By Nicki Escudero
By Amy Silverman
By Brian Palmer
By Chris Parker
By Troy Farah
By Lauren Wise
By Lauren Wise
They've always been enamored of glam metal, but on their first major-label record and fifth release, Spend the Night, in-your-face punk hotties the Donnas manage to sound more like Mötley Crüe than Mötley Crüe has since, like, Girls, Girls, Girls.
"We'd watch MTV and see Mötley Crüe on Headbanger's Ball, and you forget about it for a while, but then you always go back to all the stuff you liked when you were little," says bassist Maya Ford (Donna F. that's the gimmick, get it?). "When we started off, the music we wanted to play seemed so complicated. It was impossible. But we all got better at our instruments and, finally, we learned how to play the music that we always wanted to play."
Somehow, the group's embrace of cake-makeup-wearing, groupie-grinding-in-the-bathroom excess makes sense. Though they were raised in affluent Palo Alto, California Stanford intellectuals, Internet gazillionaires the Donnas just weren't cut out for the preppie set. Instead, they indulged in glue huffing, cheeba smoking and headbanging. Sounds like a pipeline to a career at Fatburger, but for the Donnas, it meant getting their parents to buy them instruments and hammering away at them until the neighbors complained. Now, after nine years as a band, these gals know how to snarl and solo like real rock stars. Imagine that. On Spend the Night, Allison Robertson (Donna R.) has twisted her guitar into a cranked-up, Flying-V, fretboard-tapping, whammy bar-whammying, shit-kickin' rock 'n' roll beast. Brett Anderson (Donna A.) can pull off a credible take on Vince Neil's sneer, while Torry Castellano (Donna C.) shows her fondness for Tommy Lee's signature cowbell clank. Now that they've had some success, the Donnas get the opportunity to meet some of their former rock star crushes.
"It was cool to meet Nikki Sixx," says Ford. "He's a big guy and fills up the whole room. His wife has this clothing line, and they were trying to get us to wear some of their clothes. He was really nice, and it was cool that he came to our show and said we were good. It was exciting to put someone like that on the list. He looked really good, too. He wasn't all aged and decrepit or anything.
"Also, CC DeVille of Poison came to our show about three years ago and talked to Allison a lot. He was like [in a drunk, grizzled, old rocker voice], You guys are really great.' He also came to our last show at the Roxy in Los Angeles and wanted to introduce us. He really wanted Allison's phone number. She got his number but never called him.
"We've always wanted to play with Cinderella. We haven't really talked to them about that yet, but for our album cover, we wanted to have a Cinderella poster in our bedroom. So our manager called the band, and they were really excited about it. And they were like, Yeah, we'll jump out of the wall in your video.' But anyhow, the poster didn't end up appearing on the cover, because we got the band's okay, but then we had to get the photographer's okay, and that didn't work out."
When the Donnas first hooked up in the eighth grade, they naturally sounded like a teenage-girl version of the Ramones. On their early seven-inches, which included such classics as "I Want to Be a Unabomber" and "I Don't Wanna Wanna Go to School No More," the Donnas played and shrieked with the abandon of a gang of liquored-up girls in bumper cars on the last day of school. The Donnas' high school years featured songs that had that wonderfully teenage, tragic if-he-doesn't-love-me-I'll-never-love-again feeling that usually doesn't last beyond 12th grade.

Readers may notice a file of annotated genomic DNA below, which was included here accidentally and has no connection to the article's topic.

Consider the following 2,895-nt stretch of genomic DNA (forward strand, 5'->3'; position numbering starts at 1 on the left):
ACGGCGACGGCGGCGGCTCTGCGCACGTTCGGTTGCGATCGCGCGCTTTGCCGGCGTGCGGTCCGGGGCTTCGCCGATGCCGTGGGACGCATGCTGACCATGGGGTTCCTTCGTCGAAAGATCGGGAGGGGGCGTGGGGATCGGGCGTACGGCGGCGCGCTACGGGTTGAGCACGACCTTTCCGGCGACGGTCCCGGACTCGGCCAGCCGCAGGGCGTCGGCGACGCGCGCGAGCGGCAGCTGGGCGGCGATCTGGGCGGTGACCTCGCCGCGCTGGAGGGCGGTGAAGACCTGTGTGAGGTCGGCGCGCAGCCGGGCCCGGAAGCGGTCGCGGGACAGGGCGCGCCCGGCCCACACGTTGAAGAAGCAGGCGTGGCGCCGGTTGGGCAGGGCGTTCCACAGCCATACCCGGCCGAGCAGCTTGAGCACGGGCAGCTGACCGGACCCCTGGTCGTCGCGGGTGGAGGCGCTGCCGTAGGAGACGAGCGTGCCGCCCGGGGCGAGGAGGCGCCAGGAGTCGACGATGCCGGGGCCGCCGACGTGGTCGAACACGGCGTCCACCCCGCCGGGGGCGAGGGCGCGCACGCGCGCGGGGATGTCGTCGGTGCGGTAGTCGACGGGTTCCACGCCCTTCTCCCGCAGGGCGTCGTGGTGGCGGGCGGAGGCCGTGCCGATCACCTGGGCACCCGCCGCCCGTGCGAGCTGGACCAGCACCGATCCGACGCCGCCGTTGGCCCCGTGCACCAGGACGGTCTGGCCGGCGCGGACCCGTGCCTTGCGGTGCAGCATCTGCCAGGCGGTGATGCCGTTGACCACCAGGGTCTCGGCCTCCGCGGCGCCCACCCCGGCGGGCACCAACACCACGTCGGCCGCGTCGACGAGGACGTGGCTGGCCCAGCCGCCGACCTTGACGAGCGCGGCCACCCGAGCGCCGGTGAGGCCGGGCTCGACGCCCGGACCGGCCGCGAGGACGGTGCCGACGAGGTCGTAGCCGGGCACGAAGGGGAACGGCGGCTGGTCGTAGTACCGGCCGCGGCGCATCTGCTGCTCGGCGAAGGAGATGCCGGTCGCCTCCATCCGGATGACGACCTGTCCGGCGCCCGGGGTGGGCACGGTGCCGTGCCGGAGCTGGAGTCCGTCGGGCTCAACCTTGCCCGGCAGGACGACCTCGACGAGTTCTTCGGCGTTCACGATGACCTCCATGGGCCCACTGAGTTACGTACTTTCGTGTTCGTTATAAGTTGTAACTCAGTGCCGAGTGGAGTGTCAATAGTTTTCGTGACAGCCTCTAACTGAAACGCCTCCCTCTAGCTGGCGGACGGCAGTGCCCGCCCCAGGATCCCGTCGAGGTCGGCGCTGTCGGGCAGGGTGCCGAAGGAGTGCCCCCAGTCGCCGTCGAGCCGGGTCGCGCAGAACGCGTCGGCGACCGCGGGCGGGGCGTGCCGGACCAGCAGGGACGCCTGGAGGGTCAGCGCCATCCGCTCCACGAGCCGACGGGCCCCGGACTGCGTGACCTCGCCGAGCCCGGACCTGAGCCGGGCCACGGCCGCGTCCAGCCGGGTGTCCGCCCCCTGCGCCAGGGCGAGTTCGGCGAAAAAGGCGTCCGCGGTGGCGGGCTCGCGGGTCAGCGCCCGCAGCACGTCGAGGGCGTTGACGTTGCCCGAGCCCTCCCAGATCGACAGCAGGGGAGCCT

Disclosure: Those songs were written by Darin Raffaelli, who handled the band's songwriting and recording in its formative years. He's also responsible for inventing the whole "Donnas" shtick the matching tee shirts and "wanna wanna" lyrics undoubtedly lifted from the Ramones.
Eventually, after the Donnas practiced and toured incessantly, they parted ways with Raffaelli and began to indulge in their glam-metal vision. On one of their leaner and meaner efforts, Get Skintight, they delivered a rip-roaring cover of Mötley Crüe's "Too Fast for Love," on which Robertson nails every one of Mick Mars' seedy, humping-in-a-Hollywood-gutter riffs. With each successive release, they've added more cock rock to their sound. It's only fitting that a label like Atlantic would eventually want to sell them to the masses, and that the Donnas, who've always aspired to be rock stars, would jump at the chance. But working with a major like Atlantic is of course a different experience than recording for their former down-to-earth pop-punk label, Lookout!
"It took us a lot longer to make this album than in the past," says Ford. "With Lookout!, we'd write all the songs and just give them the album. But Atlantic wanted us to do demos first, and we were actually in the middle of recording, and they made us stop for three weeks 'cause they had to think about it and debate about what they wanted to happen. And we were like, We want to finish our album now.' But in the end, we really like the outcome. There are just more people that you have to listen to, and differences of opinion. They were kind of afraid of the producer [Robert Shimp] that we always use, 'cause he's not like some old, super-experienced guy. He's worked on a lot of stuff, but they wanted to bring someone else in. So they brought in another producer [Jason Carmer], and we worked with him as well. So we compromised."